The P-80A had a cruising speed of 445 miles per hour (716 kilometers per hour) at 20,000 feet (6,096 meters). Its maximum speed was 548 miles per hour (882 kilometers per hour) at 2,700 feet (823 meters) and and 501 miles per hour (806 kilometers per hour) at 34,700 feet (10,577 meters). The service ceiling was 45,000 feet (13,716 meters).
The P-80A Shooting Star was armed with six air-cooled Browning AN-M2 .50-caliber aircraft machine guns mounted in the nose.
Several hundred of the early production P-80 Shooting stars had all of their surface seams filled, and the airplanes were primed and painted. Although this process added 60 pounds (27.2 kilograms) to the empty weight, the decrease in drag allowed a 10 mile per hour (16 kilometers per hour) increase in top speed. The painted surface was difficult to maintain in the field and the process was discontinued.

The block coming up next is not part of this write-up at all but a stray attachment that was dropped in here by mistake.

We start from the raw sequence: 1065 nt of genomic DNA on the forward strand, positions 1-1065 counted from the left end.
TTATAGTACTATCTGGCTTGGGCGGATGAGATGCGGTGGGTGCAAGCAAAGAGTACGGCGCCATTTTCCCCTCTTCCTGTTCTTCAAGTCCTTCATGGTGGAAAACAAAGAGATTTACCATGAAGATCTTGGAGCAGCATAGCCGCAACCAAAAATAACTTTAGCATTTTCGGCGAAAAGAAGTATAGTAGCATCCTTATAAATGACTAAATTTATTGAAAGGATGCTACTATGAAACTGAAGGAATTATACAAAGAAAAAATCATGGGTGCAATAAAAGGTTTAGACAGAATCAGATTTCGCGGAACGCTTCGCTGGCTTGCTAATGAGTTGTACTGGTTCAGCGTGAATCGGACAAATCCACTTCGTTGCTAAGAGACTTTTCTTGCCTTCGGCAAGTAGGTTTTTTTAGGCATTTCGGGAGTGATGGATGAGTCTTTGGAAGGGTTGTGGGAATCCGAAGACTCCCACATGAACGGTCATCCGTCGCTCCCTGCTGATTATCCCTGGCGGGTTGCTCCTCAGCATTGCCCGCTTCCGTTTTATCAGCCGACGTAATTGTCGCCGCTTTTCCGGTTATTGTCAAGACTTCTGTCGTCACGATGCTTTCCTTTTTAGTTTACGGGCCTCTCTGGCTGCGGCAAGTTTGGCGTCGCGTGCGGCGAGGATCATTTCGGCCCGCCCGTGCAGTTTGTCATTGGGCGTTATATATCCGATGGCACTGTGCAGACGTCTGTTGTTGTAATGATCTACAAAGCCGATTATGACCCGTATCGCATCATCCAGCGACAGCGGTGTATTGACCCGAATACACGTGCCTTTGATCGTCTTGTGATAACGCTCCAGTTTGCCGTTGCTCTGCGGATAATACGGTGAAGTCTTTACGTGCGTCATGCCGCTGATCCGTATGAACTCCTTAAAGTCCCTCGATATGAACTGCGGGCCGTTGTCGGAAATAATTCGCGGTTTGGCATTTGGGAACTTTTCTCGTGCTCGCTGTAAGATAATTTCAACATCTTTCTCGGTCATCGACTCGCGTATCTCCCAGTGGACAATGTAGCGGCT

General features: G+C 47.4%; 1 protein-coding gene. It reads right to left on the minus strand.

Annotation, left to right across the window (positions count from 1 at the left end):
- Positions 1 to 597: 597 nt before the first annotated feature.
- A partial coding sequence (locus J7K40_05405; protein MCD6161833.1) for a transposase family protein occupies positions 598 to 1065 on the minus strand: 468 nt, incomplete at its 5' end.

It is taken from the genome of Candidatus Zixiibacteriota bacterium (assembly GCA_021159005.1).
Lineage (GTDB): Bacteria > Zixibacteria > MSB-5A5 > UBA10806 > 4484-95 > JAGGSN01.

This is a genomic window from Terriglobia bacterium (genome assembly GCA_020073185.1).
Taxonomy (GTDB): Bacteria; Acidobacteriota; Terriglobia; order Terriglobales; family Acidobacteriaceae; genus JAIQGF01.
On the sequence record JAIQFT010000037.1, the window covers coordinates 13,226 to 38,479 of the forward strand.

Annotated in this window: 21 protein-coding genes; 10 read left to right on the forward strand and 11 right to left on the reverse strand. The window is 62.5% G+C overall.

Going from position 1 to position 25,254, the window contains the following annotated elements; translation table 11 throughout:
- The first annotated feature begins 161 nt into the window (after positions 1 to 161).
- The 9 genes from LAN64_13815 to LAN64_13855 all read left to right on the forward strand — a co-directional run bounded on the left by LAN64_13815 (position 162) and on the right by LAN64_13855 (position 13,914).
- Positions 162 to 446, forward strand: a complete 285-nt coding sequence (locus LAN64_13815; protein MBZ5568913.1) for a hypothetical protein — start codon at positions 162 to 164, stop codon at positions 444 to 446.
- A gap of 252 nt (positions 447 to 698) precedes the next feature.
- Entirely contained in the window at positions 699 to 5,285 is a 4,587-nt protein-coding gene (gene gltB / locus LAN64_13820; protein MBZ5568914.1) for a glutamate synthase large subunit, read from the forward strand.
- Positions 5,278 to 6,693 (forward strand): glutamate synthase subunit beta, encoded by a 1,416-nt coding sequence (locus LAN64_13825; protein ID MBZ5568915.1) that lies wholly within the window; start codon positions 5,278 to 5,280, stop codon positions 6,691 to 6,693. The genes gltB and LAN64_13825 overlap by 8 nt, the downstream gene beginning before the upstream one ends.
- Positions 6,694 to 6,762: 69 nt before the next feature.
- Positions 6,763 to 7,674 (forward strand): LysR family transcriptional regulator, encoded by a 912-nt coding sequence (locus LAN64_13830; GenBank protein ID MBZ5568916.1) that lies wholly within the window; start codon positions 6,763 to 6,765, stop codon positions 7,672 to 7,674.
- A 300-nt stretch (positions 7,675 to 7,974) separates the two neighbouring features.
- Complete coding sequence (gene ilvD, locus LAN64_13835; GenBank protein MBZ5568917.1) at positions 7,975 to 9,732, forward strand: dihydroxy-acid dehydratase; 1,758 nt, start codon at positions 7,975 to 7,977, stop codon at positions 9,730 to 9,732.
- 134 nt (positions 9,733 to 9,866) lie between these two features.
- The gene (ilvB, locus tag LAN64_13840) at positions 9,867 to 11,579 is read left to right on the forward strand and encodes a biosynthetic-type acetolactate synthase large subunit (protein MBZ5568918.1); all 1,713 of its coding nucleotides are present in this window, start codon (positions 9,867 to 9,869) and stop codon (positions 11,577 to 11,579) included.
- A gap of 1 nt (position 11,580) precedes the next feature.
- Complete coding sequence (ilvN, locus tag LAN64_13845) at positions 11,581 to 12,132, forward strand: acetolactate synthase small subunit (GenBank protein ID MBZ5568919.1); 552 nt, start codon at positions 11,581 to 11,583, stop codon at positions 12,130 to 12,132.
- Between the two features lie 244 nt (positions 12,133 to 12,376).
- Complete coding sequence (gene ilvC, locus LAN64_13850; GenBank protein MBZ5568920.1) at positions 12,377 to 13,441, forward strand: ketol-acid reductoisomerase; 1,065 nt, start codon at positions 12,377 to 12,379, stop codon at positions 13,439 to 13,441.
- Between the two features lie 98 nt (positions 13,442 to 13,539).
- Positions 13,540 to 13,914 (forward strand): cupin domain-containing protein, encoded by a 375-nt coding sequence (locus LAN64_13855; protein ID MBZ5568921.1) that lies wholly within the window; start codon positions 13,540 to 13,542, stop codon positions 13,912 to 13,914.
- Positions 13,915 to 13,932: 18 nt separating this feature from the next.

On 3 June 1946, Lockheed P-80A-1-LO Shooting Star 44-85123, flown by Lieutenant Henry A. Johnson, set a Fédération Aéronautique Internationale (FAI) World Record for Speed Over a Closed Circuit of 1,000 Kilometers with an average speed of 745.08 kilometers per hour (462.97 miles per hour).³
On 2 September 1946, Major Gustav Lindquist won the Thompson Trophy Race, J Division, at the National Air Races, Cleveland, Ohio, 1946, with the same airplane, averaging 515.853 miles per hour (830.185 kilometers per hour) over a 180-kilometer (111.85-mile) course.
Today, 44-85123 is in the collection of the Air Force Flight Test Museum, Edwards Air Force Base.
¹ Thanks to Jeffrey P. Rhodes of Lockheed Martin for additional information on Colonel Councill’s Lockheed P-80A Shooting Star.
² Wing span with rounded wing tips. P-80As with squared (“clipped”) tips had a wing span of 37 feet, 7.5037 inches (11.46819 meters).
³ FAI Record File Number 10973
© 2019, Bryan R. Swopesby